By 1999, the lower and mid-card level stars of WCW were unhappy because of a lack of a push in their careers, which was the beginning of WCW’s downfall.  Benoit, Malenko, and Saturn had joined forces with leader Shane Douglas (another ECW alum) to form The Revolution stable.  During his time with the Revolution, Benoit would win the WCW world title.  Because giving him the title wasn’t enough to keep Benoit from leaving, WCW– and only WCW– would decide not to recognize Benoit as ever being the World Heavyweight Champion.

In 2000, the Radicalz would make their entrance into the WWF as audience members and backstage guests of Mick Foley.  They sat ringside during the tag team match between the New Age Outlaws versus Al Snow and Steve Blackman.  During the match, Road Dogg Jesse James would take a shot at Benoit.  This would lead the Radicalz to jump over the barrier and attack the New Age Outlaws.  The attack ended with Guerrero landing his famous Frog Splash on Bad Ass Billy Gunn and Benoit hitting Road Dogg with his Flying Headbutt.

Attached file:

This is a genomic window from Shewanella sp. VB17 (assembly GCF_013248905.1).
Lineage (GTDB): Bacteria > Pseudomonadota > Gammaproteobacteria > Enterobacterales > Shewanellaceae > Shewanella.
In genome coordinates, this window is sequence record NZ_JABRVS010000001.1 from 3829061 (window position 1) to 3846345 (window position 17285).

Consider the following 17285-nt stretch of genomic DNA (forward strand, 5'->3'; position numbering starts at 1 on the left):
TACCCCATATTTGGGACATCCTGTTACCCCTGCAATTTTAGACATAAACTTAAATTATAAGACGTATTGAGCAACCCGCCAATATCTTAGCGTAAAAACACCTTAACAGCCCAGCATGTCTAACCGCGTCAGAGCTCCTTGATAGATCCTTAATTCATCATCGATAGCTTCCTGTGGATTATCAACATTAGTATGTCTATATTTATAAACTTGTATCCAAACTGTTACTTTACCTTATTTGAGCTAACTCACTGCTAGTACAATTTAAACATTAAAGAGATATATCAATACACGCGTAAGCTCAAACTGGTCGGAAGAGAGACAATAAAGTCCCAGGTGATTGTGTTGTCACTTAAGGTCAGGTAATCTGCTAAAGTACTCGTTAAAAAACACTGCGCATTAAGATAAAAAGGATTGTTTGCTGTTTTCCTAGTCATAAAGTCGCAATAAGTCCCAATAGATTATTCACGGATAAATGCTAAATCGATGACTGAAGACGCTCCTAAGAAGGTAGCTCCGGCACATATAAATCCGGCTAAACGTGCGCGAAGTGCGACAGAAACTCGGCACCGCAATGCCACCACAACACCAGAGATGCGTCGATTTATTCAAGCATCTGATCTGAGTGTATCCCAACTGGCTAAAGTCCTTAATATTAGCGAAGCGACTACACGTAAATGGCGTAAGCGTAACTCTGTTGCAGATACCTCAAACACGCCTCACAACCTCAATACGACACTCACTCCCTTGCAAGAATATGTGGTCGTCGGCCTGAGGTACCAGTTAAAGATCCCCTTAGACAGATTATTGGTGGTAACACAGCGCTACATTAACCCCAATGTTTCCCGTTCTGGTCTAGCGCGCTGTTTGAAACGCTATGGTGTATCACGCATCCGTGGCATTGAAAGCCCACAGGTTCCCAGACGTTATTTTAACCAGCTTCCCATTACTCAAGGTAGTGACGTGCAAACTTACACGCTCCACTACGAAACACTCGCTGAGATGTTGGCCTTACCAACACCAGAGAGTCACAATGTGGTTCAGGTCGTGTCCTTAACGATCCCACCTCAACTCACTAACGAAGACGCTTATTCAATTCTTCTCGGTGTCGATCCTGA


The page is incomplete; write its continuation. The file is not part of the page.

All four were offered an opportunity to “win” WWF contracts in a series of three matches against members of D-Generation X.  Malenko lost to X-Pac after an illegal groin shot.  Saturn and Guerrero would team against the New Age Outlaws.  Guerrero would hit Billy Gunn with a Frog Splash and had the cover before Road Dogg broke it up by illegally pulling the referee out of the ring.  The Outlaws would come out on top.  In their final chance, Chris Benoit would lose to Triple H, but not before forcing Triple H to tap out to the Crippler Crossface while the referee was unconscious.  Soon afterwards, the Radicalz would be given contracts by Triple H, in exchange for turning on Mick Foley.  After “earning” their WWF contracts, they would enjoy some level of success.

As closely knit as they seemed when they entered the WWF, they would soon go their separate with each member seeking singles success on their own.  Before all of that happened, Guerrero would injure his arm and serve as the manager for the team of Malenko and Saturn.  Benoit would focus more on his singles success and only work with the stable when he required backup.  Malenko quickly won the WWF Light Heavyweight Championship, annoying Benoit.  After had varying levels of success early on they quietly went their separate ways.  However, Saturn would atack Guerrero, starting a feud over the WWF European Championship.